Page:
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HOW TO CAST A FLY
some parts by Harry Salmgren

Flycasting is a very enjoyable and pleasant exercise and should not to be made more complicated than it really is. Therefore, let us assume that your rod is the "pendulum" in the air which, when moved forward or back, will increase line speed. The goal is to create a controlled loop by halting the rod motion at the correct time, thereby causing the trailing line to ultimately stretch out. The formation of loops is accomplished with the rod and repeated motions, back and forth with pauses in between.

Practice
You should take a comfortable stance with both feet. The rod, with an additional two rod-lengths of fly line should be extended behind you on the lawn (or equivalent). Hold the rod grip comfortably with a "tennis" grip. Bring the rod tip over your head in an accelerated motion. This will give the line enough speed to form a loop as you eventually halt the rod tip in its forward position. You can decide exactly when and how you want to form your loop. By gradually trying to narrow the loop, you get more and more control over what happens. So, by getting familiar with the motion and concentrating on forming the loop narrower, your casting will improve. Just think narrow loop, and you'll get there! By returning the rod with a flick backwards, you'll then also be able to form an equivalent loop behind you. With some practice, you can start casting effortlessly by lifting the line from a position in front of your body and repeating the motion after the loop has stretched out behind you.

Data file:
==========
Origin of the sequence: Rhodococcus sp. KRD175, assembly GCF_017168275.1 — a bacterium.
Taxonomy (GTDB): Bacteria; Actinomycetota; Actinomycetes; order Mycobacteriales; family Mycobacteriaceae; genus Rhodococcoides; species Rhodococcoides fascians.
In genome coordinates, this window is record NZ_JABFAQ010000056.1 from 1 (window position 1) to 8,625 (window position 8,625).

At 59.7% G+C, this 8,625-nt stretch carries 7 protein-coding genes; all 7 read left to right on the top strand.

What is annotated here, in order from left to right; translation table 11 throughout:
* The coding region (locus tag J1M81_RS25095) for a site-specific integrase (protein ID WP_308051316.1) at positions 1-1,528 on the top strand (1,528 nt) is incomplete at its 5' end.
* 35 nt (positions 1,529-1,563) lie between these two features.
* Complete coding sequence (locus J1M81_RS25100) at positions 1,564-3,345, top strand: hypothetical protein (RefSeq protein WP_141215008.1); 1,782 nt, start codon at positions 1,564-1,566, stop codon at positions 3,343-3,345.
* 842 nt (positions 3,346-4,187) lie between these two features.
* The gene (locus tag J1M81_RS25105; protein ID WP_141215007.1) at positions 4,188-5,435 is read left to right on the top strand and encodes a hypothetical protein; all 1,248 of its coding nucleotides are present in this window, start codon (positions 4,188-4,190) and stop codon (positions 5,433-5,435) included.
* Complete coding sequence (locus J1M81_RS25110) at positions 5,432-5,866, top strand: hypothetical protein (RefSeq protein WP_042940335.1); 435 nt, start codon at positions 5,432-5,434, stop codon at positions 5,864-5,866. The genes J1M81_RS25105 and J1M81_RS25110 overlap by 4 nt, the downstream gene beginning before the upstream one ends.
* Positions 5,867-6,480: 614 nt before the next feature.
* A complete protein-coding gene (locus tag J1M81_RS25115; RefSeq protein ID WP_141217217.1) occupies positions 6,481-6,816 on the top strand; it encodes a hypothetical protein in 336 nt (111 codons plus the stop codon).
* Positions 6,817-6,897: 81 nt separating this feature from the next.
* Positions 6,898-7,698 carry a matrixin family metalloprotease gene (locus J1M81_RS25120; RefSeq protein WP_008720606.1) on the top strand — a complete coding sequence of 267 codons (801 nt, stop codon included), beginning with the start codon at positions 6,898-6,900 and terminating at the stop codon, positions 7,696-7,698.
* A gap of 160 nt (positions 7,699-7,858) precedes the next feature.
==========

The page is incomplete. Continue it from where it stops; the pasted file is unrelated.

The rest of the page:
Side Casting
Eventually, you'll want more control. This will come by casting sideways, parallel to the ground in front of you, thereby letting the rod and loop move to the left and to the right of you, back and forward. This practice also gives you an insight into the dynamics of a performed cast. You realize that you sometimes need something similar to a "racket swing" and sometimes a "hammer swing" to exactly perform the desired loop.

There is suddenly no need of specified casting arcs. You can utilize longer strokes when called for, or shorter when those are needed. Practice under controlled conditions or at your favorite fishing hole will help you adjust for wind, weather, distance or types of flies used. The casting motion required to form the loop, will also depend on the rod and line combination.

Narrowing It Down
This process relates to your casting arc or motion. The narrow loop arc is essential most of the time. Using the narrow loop will bring the rest of the fly line into a straight cast when performed appropriately. There is great satisfaction when everything falls into place. The joy of perfecting one's cast, often equates to the joy of catching a fish. Good luck and remember "practice makes perfect."

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